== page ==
LAN gaming center
From Wikipedia, the free encyclopedia
A LAN gaming center, also known as an Internet cafe or cybercafé is a place where one can use a computer connected over a LAN to other computers, primarily for the purpose of playing multiplayer computer games. Use of these computers costs a fee, usually per hour or minute; sometimes one can have unmetered access with a pass for a day or month, etc. It may or may not serve as a regular café as well, with food and drinks being served. Many game centers have evolved in recent years to also include console gaming (Xbox, GameCube, PlayStation 2). Other centers offer computer repair and consulting, custom built computers, web design, programming classes or summer camps, and many other technology related services. Centers are starting to offer PS3s, Wiis and Xbox 360s that are playable in store.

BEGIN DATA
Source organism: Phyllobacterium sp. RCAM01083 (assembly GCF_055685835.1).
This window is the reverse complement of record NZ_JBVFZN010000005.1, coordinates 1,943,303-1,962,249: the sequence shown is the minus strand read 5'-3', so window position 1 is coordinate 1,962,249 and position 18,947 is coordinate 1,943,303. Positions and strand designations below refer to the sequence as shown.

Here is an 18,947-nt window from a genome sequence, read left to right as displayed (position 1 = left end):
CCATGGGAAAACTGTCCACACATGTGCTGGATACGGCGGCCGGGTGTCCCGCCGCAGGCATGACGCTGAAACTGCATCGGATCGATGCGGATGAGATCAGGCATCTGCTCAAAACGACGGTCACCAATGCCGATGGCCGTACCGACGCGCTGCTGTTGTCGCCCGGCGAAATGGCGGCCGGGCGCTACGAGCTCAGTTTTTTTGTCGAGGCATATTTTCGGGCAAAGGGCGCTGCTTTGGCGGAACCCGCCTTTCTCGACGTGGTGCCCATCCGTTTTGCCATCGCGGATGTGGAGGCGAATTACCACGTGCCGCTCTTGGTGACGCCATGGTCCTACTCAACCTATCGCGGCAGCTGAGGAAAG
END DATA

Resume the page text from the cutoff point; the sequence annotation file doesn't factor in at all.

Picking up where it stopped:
LAN gaming centers can come in various sizes and styles, from the very small (6-8 computers) to the very large (400+ computers). Most have computer systems with higher-end hardware built specifically for computer gaming. Customers can play games with (or against) in-house opponents and most also include a high-speed Internet connection to allow customers to play games with online opponents as well (usually at the same time). Most also host a number of special events such as tournaments and LAN parties, some lasting throughout the night. Another typical feature is the ability to browse the Web and use instant messaging clients. Often these gaming centers allow customers the option of renting out the whole or part of the store for private LAN parties.
- Video game center for information about a more general type of videogame center.
- Cybercafe gaming at the Open Directory Project
Categories: Computer and video game companies | Computer and video game culture stubs